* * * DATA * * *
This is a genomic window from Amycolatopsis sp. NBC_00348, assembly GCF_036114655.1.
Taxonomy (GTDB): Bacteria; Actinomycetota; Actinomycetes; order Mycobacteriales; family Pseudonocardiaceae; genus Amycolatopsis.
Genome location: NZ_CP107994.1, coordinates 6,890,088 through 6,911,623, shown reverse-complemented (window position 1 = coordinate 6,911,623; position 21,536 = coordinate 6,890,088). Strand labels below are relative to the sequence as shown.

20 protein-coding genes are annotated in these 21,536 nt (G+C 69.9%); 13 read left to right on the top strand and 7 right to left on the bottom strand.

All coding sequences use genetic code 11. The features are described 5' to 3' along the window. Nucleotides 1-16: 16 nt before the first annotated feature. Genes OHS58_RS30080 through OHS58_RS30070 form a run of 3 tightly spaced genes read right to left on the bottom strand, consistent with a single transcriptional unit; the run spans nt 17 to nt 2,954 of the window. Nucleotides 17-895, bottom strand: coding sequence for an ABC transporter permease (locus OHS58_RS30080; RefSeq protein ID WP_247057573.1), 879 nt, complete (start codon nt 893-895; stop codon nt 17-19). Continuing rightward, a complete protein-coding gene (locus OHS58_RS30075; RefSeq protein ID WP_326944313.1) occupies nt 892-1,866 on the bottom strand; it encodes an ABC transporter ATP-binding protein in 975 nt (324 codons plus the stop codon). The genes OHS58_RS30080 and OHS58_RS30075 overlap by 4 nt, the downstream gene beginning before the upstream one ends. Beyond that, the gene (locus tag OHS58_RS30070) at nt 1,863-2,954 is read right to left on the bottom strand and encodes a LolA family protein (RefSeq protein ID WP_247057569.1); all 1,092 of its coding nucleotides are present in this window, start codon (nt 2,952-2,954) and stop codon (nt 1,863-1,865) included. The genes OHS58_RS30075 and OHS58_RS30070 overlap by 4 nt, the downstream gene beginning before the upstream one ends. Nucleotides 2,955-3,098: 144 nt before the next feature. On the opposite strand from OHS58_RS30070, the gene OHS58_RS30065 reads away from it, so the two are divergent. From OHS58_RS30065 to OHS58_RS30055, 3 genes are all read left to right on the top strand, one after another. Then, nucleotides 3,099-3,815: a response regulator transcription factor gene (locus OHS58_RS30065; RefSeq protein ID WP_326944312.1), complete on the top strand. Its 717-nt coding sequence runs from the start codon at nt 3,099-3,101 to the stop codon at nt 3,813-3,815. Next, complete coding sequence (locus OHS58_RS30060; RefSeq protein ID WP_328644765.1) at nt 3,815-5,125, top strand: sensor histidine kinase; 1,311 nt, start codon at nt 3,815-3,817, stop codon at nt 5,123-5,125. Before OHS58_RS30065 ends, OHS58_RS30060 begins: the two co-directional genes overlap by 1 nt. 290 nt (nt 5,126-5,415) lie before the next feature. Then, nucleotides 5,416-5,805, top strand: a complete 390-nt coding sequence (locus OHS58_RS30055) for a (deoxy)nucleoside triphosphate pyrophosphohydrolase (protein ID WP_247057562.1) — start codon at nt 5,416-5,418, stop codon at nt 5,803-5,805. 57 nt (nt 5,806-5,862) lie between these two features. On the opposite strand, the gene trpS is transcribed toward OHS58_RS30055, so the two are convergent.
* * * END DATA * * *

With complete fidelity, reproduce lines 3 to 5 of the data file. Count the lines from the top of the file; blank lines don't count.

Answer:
Genome location: NZ_CP107994.1, coordinates 6,890,088 through 6,911,623, shown reverse-complemented (window position 1 = coordinate 6,911,623; position 21,536 = coordinate 6,890,088). Strand labels below are relative to the sequence as shown.

20 protein-coding genes are annotated in these 21,536 nt (G+C 69.9%); 13 read left to right on the top strand and 7 right to left on the bottom strand.

All coding sequences use genetic code 11. The features are described 5' to 3' along the window. Nucleotides 1-16: 16 nt before the first annotated feature. Genes OHS58_RS30080 through OHS58_RS30070 form a run of 3 tightly spaced genes read right to left on the bottom strand, consistent with a single transcriptional unit; the run spans nt 17 to nt 2,954 of the window. Nucleotides 17-895, bottom strand: coding sequence for an ABC transporter permease (locus OHS58_RS30080; RefSeq protein ID WP_247057573.1), 879 nt, complete (start codon nt 893-895; stop codon nt 17-19). Continuing rightward, a complete protein-coding gene (locus OHS58_RS30075; RefSeq protein ID WP_326944313.1) occupies nt 892-1,866 on the bottom strand; it encodes an ABC transporter ATP-binding protein in 975 nt (324 codons plus the stop codon). The genes OHS58_RS30080 and OHS58_RS30075 overlap by 4 nt, the downstream gene beginning before the upstream one ends. Beyond that, the gene (locus tag OHS58_RS30070) at nt 1,863-2,954 is read right to left on the bottom strand and encodes a LolA family protein (RefSeq protein ID WP_247057569.1); all 1,092 of its coding nucleotides are present in this window, start codon (nt 2,952-2,954) and stop codon (nt 1,863-1,865) included. The genes OHS58_RS30075 and OHS58_RS30070 overlap by 4 nt, the downstream gene beginning before the upstream one ends. Nucleotides 2,955-3,098: 144 nt before the next feature. On the opposite strand from OHS58_RS30070, the gene OHS58_RS30065 reads away from it, so the two are divergent. From OHS58_RS30065 to OHS58_RS30055, 3 genes are all read left to right on the top strand, one after another. Then, nucleotides 3,099-3,815: a response regulator transcription factor gene (locus OHS58_RS30065; RefSeq protein ID WP_326944312.1), complete on the top strand. Its 717-nt coding sequence runs from the start codon at nt 3,099-3,101 to the stop codon at nt 3,813-3,815. Next, complete coding sequence (locus OHS58_RS30060; RefSeq protein ID WP_328644765.1) at nt 3,815-5,125, top strand: sensor histidine kinase; 1,311 nt, start codon at nt 3,815-3,817, stop codon at nt 5,123-5,125. Before OHS58_RS30065 ends, OHS58_RS30060 begins: the two co-directional genes overlap by 1 nt. 290 nt (nt 5,126-5,415) lie before the next feature. Then, nucleotides 5,416-5,805, top strand: a complete 390-nt coding sequence (locus OHS58_RS30055) for a (deoxy)nucleoside triphosphate pyrophosphohydrolase (protein ID WP_247057562.1) — start codon at nt 5,416-5,418, stop codon at nt 5,803-5,805. 57 nt (nt 5,806-5,862) lie between these two features. On the opposite strand, the gene trpS is transcribed toward OHS58_RS30055, so the two are convergent.